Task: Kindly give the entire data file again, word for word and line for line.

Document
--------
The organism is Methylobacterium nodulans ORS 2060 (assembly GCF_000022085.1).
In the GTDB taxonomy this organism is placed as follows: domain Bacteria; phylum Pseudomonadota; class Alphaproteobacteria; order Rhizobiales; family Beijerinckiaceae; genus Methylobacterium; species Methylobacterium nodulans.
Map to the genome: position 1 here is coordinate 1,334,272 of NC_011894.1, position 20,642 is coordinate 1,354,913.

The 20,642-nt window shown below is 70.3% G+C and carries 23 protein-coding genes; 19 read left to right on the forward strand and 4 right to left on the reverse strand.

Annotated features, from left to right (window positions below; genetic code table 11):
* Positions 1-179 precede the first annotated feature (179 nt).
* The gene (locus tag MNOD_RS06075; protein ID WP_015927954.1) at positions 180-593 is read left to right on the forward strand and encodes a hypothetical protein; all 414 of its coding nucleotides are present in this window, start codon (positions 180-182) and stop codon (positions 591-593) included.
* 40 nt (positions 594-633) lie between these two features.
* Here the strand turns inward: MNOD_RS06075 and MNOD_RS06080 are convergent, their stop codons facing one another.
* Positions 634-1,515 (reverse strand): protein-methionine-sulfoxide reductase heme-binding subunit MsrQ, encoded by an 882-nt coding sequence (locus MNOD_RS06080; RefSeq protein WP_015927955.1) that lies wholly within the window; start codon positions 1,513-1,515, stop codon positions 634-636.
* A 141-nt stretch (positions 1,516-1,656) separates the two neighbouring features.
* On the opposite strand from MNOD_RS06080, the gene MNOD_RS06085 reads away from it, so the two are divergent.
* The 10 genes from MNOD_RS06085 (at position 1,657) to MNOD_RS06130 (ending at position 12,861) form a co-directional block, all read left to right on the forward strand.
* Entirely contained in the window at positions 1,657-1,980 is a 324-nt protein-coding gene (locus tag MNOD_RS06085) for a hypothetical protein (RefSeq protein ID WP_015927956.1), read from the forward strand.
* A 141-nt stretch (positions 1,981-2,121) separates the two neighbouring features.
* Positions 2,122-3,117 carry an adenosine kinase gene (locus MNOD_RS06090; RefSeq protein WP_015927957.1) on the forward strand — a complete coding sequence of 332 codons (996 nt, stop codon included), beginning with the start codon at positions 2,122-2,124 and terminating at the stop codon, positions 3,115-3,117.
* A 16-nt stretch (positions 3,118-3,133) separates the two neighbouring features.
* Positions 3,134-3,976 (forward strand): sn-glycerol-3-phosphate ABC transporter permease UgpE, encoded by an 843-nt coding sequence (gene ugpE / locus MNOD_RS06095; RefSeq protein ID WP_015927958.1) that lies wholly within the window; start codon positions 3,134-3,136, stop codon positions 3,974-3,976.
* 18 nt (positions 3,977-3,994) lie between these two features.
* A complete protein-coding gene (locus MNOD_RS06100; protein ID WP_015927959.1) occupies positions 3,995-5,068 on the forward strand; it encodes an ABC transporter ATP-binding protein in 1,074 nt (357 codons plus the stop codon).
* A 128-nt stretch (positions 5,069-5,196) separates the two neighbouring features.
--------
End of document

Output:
The organism is Methylobacterium nodulans ORS 2060 (assembly GCF_000022085.1).
In the GTDB taxonomy this organism is placed as follows: domain Bacteria; phylum Pseudomonadota; class Alphaproteobacteria; order Rhizobiales; family Beijerinckiaceae; genus Methylobacterium; species Methylobacterium nodulans.
Map to the genome: position 1 here is coordinate 1,334,272 of NC_011894.1, position 20,642 is coordinate 1,354,913.

The 20,642-nt window shown below is 70.3% G+C and carries 23 protein-coding genes; 19 read left to right on the forward strand and 4 right to left on the reverse strand.

Annotated features, from left to right (window positions below; genetic code table 11):
* Positions 1-179 precede the first annotated feature (179 nt).
* The gene (locus tag MNOD_RS06075; protein ID WP_015927954.1) at positions 180-593 is read left to right on the forward strand and encodes a hypothetical protein; all 414 of its coding nucleotides are present in this window, start codon (positions 180-182) and stop codon (positions 591-593) included.
* 40 nt (positions 594-633) lie between these two features.
* Here the strand turns inward: MNOD_RS06075 and MNOD_RS06080 are convergent, their stop codons facing one another.
* Positions 634-1,515 (reverse strand): protein-methionine-sulfoxide reductase heme-binding subunit MsrQ, encoded by an 882-nt coding sequence (locus MNOD_RS06080; RefSeq protein WP_015927955.1) that lies wholly within the window; start codon positions 1,513-1,515, stop codon positions 634-636.
* A 141-nt stretch (positions 1,516-1,656) separates the two neighbouring features.
* On the opposite strand from MNOD_RS06080, the gene MNOD_RS06085 reads away from it, so the two are divergent.
* The 10 genes from MNOD_RS06085 (at position 1,657) to MNOD_RS06130 (ending at position 12,861) form a co-directional block, all read left to right on the forward strand.
* Entirely contained in the window at positions 1,657-1,980 is a 324-nt protein-coding gene (locus tag MNOD_RS06085) for a hypothetical protein (RefSeq protein ID WP_015927956.1), read from the forward strand.
* A 141-nt stretch (positions 1,981-2,121) separates the two neighbouring features.
* Positions 2,122-3,117 carry an adenosine kinase gene (locus MNOD_RS06090; RefSeq protein WP_015927957.1) on the forward strand — a complete coding sequence of 332 codons (996 nt, stop codon included), beginning with the start codon at positions 2,122-2,124 and terminating at the stop codon, positions 3,115-3,117.
* A 16-nt stretch (positions 3,118-3,133) separates the two neighbouring features.
* Positions 3,134-3,976 (forward strand): sn-glycerol-3-phosphate ABC transporter permease UgpE, encoded by an 843-nt coding sequence (gene ugpE / locus MNOD_RS06095; RefSeq protein ID WP_015927958.1) that lies wholly within the window; start codon positions 3,134-3,136, stop codon positions 3,974-3,976.
* 18 nt (positions 3,977-3,994) lie between these two features.
* A complete protein-coding gene (locus MNOD_RS06100; protein ID WP_015927959.1) occupies positions 3,995-5,068 on the forward strand; it encodes an ABC transporter ATP-binding protein in 1,074 nt (357 codons plus the stop codon).
* A 128-nt stretch (positions 5,069-5,196) separates the two neighbouring features.